For non-pink activities, on the contrary,  there is an expectation that they be performed more or less on time. Some tasks are even “blue-boxed” – a thick borderline around the activity on the viewer indicates that the time is to be strictly observed. Typical blue-boxed activities are live interviews with media or public calls with VIPs, which require a complex setup on the ground to provide audio and video connection with the party on the other side for the agreed time.

Most experiments are not blue-boxed, but they are also not pink. That’s because very often specialists very familiar with the experiment operations, and sometimes the principal investigator himself/herself, are available on space-to-ground for any assistance or real-time troubleshooting that might be required. In many cases, you don’t get a second chance to get an experiments right (at least not until you fly up new samples or equipment), so it’s important to have the maximum support available in case problems are encountered.

Talking about science, today I worked a little bit with the JAXA experiment ANISO tubule. I’ve performed several runs of this experiment, each one consisting (from my side) of a sequence of activities spread over multiple days.

Let’s say that today is day 1: you retrieve a new sample chamber, like the one in the pictures, and with a syringe you slowly inject 1,5 ml of water. Then you put the chamber in MELFI for 96 hours at +2C! This simulates winter and promotes good germination of the Arabidopsis seeds. Then the chamber is moved to ambient temperature for about 4 more days (spring has arrived!) and finally, after adding more water, two days of observation in the fluorescence microscope begin, with scientists on the ground directly studying live images from ISS.

We have known for a long time that plants grow differently in weightlessness. Since they don’t “feel” gravity up here, they tend to grow a thinner and longer stem. In fact, the ANISO scientists have even done the opposite on the ground, putting seeds in a centrifuge and showing that in “hypergravity” they grow shorter and thicker stems. The difference is likely due to different orientation of microtubules in the individual cells that change their shape. I find it fascinating that something as small as a cell would be affected by gravity, but it is!

A particular group of proteins, called MAPs, control the orientation of the microtubules and hence the shape of the stem. Now, you can’t really see microtubules and MAPs directly in the fluorescence microscope, but these Arabidopsis plants have been engineered in such a way that they also produce a fluorescent protein that accurately mimic MAPs: and that does the trick! Now you can use the fluorescence microscope to indirectly observe proteins that you otherwise would not see. Fascinating, isn’t it?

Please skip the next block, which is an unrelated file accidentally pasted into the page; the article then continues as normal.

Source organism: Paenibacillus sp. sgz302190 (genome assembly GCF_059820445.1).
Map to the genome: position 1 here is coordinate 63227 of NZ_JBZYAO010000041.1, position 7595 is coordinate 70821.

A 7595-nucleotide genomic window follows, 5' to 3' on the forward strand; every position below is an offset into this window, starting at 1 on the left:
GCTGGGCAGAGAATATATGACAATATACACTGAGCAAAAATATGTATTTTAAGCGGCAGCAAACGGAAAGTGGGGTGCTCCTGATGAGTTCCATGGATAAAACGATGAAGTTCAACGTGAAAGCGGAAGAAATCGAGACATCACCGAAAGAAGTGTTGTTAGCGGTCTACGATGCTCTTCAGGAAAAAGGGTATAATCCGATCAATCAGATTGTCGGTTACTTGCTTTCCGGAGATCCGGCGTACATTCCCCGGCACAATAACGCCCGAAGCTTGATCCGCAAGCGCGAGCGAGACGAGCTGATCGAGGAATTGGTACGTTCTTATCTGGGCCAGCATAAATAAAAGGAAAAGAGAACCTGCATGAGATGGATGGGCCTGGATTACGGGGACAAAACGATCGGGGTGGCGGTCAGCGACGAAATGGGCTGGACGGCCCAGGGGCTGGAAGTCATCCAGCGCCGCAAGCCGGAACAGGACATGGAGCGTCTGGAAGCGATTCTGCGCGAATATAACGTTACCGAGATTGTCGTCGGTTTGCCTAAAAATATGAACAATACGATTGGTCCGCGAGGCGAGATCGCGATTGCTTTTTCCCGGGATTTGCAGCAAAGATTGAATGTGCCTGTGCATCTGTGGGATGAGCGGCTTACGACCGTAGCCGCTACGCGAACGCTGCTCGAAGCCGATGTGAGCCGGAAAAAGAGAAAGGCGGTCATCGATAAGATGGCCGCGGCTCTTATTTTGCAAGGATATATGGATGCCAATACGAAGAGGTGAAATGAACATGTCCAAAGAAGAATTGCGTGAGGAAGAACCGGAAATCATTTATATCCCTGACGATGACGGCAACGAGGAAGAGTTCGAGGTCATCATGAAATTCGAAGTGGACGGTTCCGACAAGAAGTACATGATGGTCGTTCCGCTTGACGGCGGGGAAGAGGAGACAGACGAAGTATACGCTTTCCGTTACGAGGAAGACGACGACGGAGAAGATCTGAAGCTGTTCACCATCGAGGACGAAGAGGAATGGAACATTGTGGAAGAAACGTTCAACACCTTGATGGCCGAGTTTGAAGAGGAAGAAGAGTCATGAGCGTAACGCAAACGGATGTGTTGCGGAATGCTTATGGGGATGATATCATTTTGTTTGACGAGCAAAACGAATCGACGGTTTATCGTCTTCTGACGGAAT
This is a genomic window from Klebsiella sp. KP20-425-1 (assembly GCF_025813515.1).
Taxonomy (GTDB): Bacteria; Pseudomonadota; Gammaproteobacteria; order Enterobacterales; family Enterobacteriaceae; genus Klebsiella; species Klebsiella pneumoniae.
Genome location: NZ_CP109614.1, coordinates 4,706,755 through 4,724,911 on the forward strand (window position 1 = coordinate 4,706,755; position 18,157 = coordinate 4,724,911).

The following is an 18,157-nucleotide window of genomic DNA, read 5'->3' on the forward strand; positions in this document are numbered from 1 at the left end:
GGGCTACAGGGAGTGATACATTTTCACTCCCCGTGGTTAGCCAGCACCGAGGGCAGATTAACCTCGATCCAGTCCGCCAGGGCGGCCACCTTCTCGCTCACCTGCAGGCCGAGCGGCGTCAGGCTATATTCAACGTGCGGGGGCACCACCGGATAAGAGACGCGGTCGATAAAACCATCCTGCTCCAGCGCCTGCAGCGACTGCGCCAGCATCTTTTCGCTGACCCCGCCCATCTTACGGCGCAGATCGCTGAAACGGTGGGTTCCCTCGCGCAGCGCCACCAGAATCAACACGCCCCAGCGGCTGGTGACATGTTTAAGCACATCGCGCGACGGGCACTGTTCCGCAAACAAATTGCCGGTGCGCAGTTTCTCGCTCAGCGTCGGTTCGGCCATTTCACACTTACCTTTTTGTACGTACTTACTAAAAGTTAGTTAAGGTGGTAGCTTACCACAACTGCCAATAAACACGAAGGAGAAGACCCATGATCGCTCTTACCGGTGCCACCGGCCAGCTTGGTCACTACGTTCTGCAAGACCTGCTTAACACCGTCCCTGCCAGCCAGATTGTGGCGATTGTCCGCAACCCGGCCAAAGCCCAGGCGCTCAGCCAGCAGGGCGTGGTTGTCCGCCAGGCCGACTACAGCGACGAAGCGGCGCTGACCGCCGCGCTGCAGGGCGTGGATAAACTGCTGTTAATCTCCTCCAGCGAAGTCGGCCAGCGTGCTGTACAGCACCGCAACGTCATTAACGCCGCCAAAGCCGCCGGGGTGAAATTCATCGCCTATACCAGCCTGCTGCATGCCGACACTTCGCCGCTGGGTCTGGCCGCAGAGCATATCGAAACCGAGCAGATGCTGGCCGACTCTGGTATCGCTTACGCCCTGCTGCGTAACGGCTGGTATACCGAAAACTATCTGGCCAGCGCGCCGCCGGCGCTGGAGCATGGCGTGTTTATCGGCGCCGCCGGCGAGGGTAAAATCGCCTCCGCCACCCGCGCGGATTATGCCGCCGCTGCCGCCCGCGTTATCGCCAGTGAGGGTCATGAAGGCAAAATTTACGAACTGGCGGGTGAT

Sounds a bit paradoxical, but microgravity is really a great place to study gravity response of plants, which in turn can help optimizing agricultural practices. I don’t have a background in life sciences, so this is all very new to me, but I hope you find it as intriguing as I do!

Futura mission website (Italian): Avamposto42
avamposto42.esa.int

#SamLogbook #Futura42  

(Trad IT)  Traduzione in italiano a cura di +AstronautiNEWS 
qui: http://www.astronautinews.it/tag/logbook

(Trad FR) Traduction en français par +Anne Cpamoa ici: https://spacetux.org/cpamoa/category/traductions/logbook-samantha

(Trad ES) Tradducción en español por +Carlos Lallana Borobio 
aqui: http://laesteladegagarin.blogspot.com.es/search/label/SamLogBook

(Trad DE)  Deutsch von http://www.logbuch-iss.de
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Приятного полёта тебе и всем твоим коллегам Саманта!
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L+129: Logbook

As  you’ve probably noticed, I haven’t been writing much this past month – my evenings have been just flying away, divided between the irresistible pull of the Cupola, other outreach projects and many little personal things that need to be taken care of.

During the day the Space Station keeps us really busy with science, maintenance, housekeeping, logistics and maintaining our proficiency in emergency responses, robotics, Soyuz flying…you name it. The variety of things we do up here is mind blowing, if I stop to think about it.

Oh, and by the way, we also had a Soyuz undock earlier this month, taking home half of our Space Station population. Well, at least in terms of human presence – I’m sure the microorganisms living up here, who outnumber us by orders of magnitude, would claim that it’s “their” Space Station and don’t care much if three biped mammals are replaced by three different ones. We, on the other, do care.